If we adopt those conditions, then the depth of field performance of "our" camera is, to a first approximation, would be the same as would be attained on a full-frame 35-mm camera with a lens aboard with a focal length that produced the same field of view, set to the same focal distance, whose f-number is the equivalent focal length factor times the actual f-number. That is, a lens with the same f-number as the "equivalent f-number" for our lens.

The same is true for out-of-focus blur performance (except there the matter of the choice of a COCDL does not enter in).

So, using as an example our hypothetical camera with a sensor size 2/3 the size of the sensor on a full-frame 35-mm camera, consider a lens with a focal length of 50 mm and an aperture setting of f/2.0, focused at a distance of 10 m.

The same field of view would be attained on a full-frame 35-mm camera with a lens of focal length 75 mm. And, with such a lens aboard, using (for depth of field calculations) a COCDL 3/2 that we used for "our" camera, we would get approximately the same depth of field, and the same out-of-focus blur performance, on that camera with the lens aperture set to f/3.

Thus they say that the "equivalent f-number" of an f/2.0 lens on our "smaller-sensor" camera is f/3.0.

Light gathering ability

The equivalent f-number of a lens can be thought of as indicative of its "light-gathering ability". Before I discuss that further, let me give some background on the significance of the f-number of a lens itself.

The f/number of a lens is the ratio of the focal length to the diameter of the entrance pupil (we can simplistically think of the "diameter of the aperture"). This metric tells us, for a certain scene luminance, the illuminance upon the sensor, one of the factors in the photometric exposure, which determines the response of the sensor to the light upon it. (The other factor is the exposure time, or "shutter speed".) And this is independent of the focal length of the lens.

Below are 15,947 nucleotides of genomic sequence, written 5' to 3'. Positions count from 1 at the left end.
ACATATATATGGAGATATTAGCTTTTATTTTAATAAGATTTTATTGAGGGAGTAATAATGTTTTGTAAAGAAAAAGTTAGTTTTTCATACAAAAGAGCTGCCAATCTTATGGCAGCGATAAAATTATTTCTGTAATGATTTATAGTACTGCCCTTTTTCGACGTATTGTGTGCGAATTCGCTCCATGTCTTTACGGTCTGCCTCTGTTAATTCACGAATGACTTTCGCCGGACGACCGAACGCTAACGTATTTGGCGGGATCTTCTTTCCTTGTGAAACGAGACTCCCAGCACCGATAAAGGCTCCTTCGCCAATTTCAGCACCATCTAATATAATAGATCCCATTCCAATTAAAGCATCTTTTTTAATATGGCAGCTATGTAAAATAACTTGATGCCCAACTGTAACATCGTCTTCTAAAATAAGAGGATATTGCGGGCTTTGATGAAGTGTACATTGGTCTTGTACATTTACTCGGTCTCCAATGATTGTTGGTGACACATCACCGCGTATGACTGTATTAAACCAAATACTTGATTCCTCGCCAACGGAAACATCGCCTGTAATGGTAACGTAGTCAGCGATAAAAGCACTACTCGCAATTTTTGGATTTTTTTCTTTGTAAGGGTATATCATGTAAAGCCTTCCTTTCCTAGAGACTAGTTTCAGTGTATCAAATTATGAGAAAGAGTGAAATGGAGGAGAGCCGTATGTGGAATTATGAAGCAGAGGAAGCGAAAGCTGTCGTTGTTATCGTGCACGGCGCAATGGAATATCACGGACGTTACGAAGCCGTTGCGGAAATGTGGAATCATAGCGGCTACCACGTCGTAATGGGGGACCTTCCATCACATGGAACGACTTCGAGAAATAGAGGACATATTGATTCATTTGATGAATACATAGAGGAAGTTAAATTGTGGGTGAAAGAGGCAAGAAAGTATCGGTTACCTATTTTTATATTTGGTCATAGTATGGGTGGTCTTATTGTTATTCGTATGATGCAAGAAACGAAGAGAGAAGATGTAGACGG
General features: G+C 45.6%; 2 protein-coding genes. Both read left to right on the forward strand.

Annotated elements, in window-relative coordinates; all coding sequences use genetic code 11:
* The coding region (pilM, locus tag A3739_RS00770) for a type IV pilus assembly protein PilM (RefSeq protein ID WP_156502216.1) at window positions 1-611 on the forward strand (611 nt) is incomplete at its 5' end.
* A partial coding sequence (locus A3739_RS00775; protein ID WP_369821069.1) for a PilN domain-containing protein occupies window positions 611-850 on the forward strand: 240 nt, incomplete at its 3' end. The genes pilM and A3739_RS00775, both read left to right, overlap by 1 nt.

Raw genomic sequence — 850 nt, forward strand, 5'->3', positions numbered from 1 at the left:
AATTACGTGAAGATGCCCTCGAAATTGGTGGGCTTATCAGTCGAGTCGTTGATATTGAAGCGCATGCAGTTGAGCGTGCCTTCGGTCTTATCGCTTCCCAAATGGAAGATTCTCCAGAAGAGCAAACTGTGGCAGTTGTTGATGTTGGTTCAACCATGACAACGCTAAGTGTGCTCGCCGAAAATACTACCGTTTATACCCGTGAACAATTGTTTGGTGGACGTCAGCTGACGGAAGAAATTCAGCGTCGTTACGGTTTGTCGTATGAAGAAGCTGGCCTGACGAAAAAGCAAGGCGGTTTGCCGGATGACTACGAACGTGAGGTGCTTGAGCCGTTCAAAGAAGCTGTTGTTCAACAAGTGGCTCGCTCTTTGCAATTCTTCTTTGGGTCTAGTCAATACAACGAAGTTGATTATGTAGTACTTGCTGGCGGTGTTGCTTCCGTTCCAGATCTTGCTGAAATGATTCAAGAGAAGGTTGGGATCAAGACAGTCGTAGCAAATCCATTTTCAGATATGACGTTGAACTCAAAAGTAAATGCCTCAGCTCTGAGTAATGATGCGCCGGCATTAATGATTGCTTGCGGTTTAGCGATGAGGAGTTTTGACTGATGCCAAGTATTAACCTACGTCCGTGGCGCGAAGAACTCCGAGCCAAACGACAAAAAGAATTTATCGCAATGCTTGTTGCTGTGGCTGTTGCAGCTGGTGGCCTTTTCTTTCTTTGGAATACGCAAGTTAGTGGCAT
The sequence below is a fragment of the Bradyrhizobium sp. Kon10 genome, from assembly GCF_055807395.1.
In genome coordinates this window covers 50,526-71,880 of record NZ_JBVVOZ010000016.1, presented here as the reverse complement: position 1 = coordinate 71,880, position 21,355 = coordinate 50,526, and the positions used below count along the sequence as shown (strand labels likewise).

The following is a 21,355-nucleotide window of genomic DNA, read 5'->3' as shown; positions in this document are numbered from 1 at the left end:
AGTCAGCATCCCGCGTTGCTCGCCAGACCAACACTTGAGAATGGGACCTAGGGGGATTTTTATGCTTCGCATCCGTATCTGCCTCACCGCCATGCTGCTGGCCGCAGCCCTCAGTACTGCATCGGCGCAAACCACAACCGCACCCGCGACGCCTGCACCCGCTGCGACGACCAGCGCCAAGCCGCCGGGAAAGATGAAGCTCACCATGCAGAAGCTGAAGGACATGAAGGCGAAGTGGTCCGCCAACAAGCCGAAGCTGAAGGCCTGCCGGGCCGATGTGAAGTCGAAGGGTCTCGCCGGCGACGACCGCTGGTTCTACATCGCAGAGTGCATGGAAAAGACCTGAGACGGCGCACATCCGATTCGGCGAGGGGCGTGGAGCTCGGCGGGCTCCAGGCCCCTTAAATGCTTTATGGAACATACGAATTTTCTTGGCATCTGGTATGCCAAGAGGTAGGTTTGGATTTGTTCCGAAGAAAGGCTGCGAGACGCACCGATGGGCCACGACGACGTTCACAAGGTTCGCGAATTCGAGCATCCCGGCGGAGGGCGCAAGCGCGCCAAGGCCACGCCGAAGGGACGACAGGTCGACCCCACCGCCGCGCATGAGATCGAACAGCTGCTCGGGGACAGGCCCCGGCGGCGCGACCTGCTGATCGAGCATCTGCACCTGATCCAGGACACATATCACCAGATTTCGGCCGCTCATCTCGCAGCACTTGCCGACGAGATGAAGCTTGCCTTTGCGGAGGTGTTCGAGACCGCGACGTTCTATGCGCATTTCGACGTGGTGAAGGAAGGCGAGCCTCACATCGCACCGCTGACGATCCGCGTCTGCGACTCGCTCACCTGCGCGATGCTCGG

How does this happen? Well, firstly, the total amount of light "gathered" from part of the scene that is in the field of view of the camera is proportional to the area of the entrance pupil, which is proportional to the square of the actual diameter of the aperture.

But the illuminance upon the sensor depends on both the total light that is gathered (from the part of the scene that is in the field of view) and the area over which it is spread on the sensor (that will of course be the area of the sensor).

But, if we consider a certain small part of the scene, the area over which the light gathered from it is spread on the sensor depends on the inverse of the distance from the (exit pupil of) the lens to the sensor.

And if the camera is focused at infinity (and the significance of the f-number only strictly applies to that situation), that distance is exactly the focal length of the lens.

If we do the algebra, we then find out that, for a given scene luminance, the illuminance on the sensor is proportional to the reciprocal of the square of the f-number.

And that is independent of the focal length of the lens or the size of the sensor.